News and Notes 259 April 12
In observance of National Library Week, a reminder that libraries are there for people with disabilities and the researchers and professionals who support them; NIDILRR continues to seek expert peer reviewers for its FIP competition for multiple dates in April through June; Research in Focus addresses the risk for obesity and diabetes in people with serious mental illness; RTC Rural offers a collection of geography tools to help accessing data about disabilities in the rural United States; RRTC on Employment Outcomes for Individuals who are Blind or Visually Impaired shares outcomes of the center's research projects on barriers and facilitators to employment for blind job seekers and those with low vision; StatsRRTC and IC-RRTC report a full year of job gains for Americans with disabilities in the March nTIDE Monthly Update; Langston University RRTC on Research and Capacity Building for Minority Entities hosts webinar, Customized Training: An Inclusive Employment Training Option in Vocational Rehabiltation (VR) Practice; NIH publishes report of the May 2016 conference on Rehabilitation Research at NIH: Moving the Field Forward in the American Journal of Physical Medicine and Rehabilitation.
It's National Library Week! Libraries are there for people with disabilities and the researchers and professionals who support them, and that goes way beyond checking out books. Librarians can help patrons find accurate, reliable information about disability, whether they're a person facing a new diagnosis or a student working on a school project. National library services connect readers with disabilities to audio and digital books, Braille publications, and other assistive technologies. Local libraries offer inclusive story time and other children's programs. Public libraries are often the best place (and sometimes the only place) for job seekers with disabilities to search for jobs, fill out applications, and check their email. Some libraries even offer social services and health programs to their patrons. Special libraries like NARIC and the National Library of Medicine connect researchers and professionals to the latest literature in their fields. Stop in to your local library and see what they have to offer!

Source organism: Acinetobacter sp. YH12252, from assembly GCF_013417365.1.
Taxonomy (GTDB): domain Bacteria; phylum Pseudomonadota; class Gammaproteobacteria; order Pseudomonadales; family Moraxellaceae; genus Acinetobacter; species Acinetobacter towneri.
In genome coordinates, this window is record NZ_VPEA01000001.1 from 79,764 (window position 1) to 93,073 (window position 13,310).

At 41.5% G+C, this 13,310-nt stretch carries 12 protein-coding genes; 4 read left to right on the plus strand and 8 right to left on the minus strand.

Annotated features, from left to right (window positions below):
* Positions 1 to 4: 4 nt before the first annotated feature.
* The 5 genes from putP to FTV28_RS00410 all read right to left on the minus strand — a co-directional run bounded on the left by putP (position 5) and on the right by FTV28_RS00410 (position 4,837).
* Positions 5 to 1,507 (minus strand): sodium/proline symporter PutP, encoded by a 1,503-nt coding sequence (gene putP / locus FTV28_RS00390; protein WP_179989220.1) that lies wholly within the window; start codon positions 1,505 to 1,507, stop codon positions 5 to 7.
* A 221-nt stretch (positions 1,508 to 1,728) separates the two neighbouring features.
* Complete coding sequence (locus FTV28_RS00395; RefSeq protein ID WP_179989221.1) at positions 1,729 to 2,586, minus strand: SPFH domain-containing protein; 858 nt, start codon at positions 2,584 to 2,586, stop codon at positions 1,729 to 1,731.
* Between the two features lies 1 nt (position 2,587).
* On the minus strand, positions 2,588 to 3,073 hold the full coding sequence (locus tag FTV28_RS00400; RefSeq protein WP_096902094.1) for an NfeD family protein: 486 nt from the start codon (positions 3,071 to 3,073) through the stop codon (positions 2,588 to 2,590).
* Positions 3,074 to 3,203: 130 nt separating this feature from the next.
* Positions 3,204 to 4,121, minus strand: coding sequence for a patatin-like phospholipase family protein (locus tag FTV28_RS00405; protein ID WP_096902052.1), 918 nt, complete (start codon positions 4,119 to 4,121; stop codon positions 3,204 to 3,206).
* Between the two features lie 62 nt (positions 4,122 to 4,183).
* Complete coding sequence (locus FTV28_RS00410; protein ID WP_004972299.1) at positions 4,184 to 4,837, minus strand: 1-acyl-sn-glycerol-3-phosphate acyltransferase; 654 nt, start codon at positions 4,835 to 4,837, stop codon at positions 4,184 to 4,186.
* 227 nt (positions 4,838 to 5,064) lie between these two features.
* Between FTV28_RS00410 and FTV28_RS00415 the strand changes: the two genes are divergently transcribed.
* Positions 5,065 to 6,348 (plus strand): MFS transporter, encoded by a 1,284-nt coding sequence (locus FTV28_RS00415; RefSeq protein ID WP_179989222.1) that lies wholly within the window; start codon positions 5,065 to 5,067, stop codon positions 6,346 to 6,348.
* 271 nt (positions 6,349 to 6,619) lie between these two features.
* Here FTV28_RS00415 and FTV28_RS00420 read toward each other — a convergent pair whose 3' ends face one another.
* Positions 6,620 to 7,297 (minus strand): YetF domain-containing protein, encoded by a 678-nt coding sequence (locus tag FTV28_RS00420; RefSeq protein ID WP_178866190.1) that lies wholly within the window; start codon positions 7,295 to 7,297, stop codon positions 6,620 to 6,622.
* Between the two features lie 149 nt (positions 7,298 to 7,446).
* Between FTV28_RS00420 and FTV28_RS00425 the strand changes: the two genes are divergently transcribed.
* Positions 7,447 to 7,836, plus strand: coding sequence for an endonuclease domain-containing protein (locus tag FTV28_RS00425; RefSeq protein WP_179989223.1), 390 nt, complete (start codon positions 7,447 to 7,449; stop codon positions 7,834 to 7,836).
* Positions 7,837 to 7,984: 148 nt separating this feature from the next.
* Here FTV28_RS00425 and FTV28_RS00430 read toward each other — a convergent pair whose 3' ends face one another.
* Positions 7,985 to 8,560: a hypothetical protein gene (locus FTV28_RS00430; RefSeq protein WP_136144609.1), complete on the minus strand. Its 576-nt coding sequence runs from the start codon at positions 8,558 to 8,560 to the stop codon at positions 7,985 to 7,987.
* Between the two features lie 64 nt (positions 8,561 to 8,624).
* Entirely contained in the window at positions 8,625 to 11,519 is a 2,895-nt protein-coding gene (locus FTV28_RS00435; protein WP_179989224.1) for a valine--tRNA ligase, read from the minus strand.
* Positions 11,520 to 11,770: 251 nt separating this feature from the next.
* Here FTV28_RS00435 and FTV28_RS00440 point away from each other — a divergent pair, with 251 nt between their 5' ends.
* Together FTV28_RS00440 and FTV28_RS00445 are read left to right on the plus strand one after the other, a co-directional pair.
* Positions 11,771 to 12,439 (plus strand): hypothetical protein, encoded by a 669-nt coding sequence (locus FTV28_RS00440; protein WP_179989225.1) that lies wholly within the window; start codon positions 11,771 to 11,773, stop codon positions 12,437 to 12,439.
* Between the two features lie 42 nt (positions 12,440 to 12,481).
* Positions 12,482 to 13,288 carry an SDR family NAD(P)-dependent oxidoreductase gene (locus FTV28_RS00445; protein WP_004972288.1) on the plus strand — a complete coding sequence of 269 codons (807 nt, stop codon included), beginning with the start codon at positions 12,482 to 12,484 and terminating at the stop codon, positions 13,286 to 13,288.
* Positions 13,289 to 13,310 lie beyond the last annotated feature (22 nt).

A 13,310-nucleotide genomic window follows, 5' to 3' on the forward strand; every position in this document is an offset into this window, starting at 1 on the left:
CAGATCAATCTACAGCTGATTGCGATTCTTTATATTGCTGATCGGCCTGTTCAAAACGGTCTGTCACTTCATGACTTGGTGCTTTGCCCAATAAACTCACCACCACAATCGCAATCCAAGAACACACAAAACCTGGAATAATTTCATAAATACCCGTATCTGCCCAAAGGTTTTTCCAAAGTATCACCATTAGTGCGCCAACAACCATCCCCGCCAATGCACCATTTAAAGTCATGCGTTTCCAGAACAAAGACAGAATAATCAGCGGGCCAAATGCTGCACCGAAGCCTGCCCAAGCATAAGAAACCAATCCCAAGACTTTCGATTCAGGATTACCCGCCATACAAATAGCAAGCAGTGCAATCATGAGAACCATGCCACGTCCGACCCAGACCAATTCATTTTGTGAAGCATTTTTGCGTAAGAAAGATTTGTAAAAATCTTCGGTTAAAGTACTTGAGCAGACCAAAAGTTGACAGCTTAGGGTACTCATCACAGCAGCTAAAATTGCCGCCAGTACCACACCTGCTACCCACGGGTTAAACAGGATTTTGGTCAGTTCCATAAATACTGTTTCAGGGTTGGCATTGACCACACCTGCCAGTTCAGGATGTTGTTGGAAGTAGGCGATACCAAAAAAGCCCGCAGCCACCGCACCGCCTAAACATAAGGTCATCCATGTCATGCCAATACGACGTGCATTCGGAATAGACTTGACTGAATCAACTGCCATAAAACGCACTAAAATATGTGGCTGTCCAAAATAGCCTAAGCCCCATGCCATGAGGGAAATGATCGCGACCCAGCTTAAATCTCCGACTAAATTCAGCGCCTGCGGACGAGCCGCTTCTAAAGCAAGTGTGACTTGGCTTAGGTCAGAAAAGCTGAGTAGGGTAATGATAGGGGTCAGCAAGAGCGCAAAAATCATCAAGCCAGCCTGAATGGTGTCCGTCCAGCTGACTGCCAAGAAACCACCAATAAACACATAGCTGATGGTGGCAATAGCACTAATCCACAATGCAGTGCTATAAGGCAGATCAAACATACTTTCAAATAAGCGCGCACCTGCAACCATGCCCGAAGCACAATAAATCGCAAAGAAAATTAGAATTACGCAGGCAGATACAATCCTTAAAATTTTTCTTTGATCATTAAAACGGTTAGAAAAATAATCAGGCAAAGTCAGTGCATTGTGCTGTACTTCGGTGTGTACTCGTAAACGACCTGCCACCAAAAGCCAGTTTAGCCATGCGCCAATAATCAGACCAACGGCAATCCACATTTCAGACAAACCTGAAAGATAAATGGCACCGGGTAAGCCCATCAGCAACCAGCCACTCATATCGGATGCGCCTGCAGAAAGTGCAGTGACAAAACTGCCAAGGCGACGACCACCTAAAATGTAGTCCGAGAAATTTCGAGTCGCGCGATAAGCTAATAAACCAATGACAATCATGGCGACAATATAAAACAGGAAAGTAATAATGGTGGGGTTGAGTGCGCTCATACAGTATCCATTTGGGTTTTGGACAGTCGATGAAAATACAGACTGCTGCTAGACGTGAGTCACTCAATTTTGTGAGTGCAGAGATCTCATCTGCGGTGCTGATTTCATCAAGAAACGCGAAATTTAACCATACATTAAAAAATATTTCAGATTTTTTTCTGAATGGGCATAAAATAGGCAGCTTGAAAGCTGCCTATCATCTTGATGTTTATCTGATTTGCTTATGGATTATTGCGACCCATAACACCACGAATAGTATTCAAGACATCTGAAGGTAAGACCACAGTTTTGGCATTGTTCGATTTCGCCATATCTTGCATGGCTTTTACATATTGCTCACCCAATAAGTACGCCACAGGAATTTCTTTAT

Research In Focus:
People with Serious Mental Illness May Be at Risk for Obesity and Diabetes
Diabetes and obesity can be challenging to deal with separately, and even harder to fight at the same time. This week's Research In Focus finds that people with serious mental illness may be at higher risk for experiencing these conditions together.
Geography Tools from the RTC: Rural
The NIDILRR-funded Rehabilitation Research and Training Center on Disability in Rural Communities (RTC: Rural) (90RT5025) offers a collection of geography tools to help researchers and the public access data about disability in the rural United States. The collection includes the re-launched Disability Counts Data Finder, an online tool that allows users to easily access disability data for every county in the US, including Puerto Rico; a brief guide to the various definitions of rural; and a step-by-step guide to accessing disability data from the American Community Survey using the American FactFinder, for those looking for more in-depth information on disability in rural communities.
NIDILRR Seeks Reviewers for the Field-Initiated Program (FIP) Competition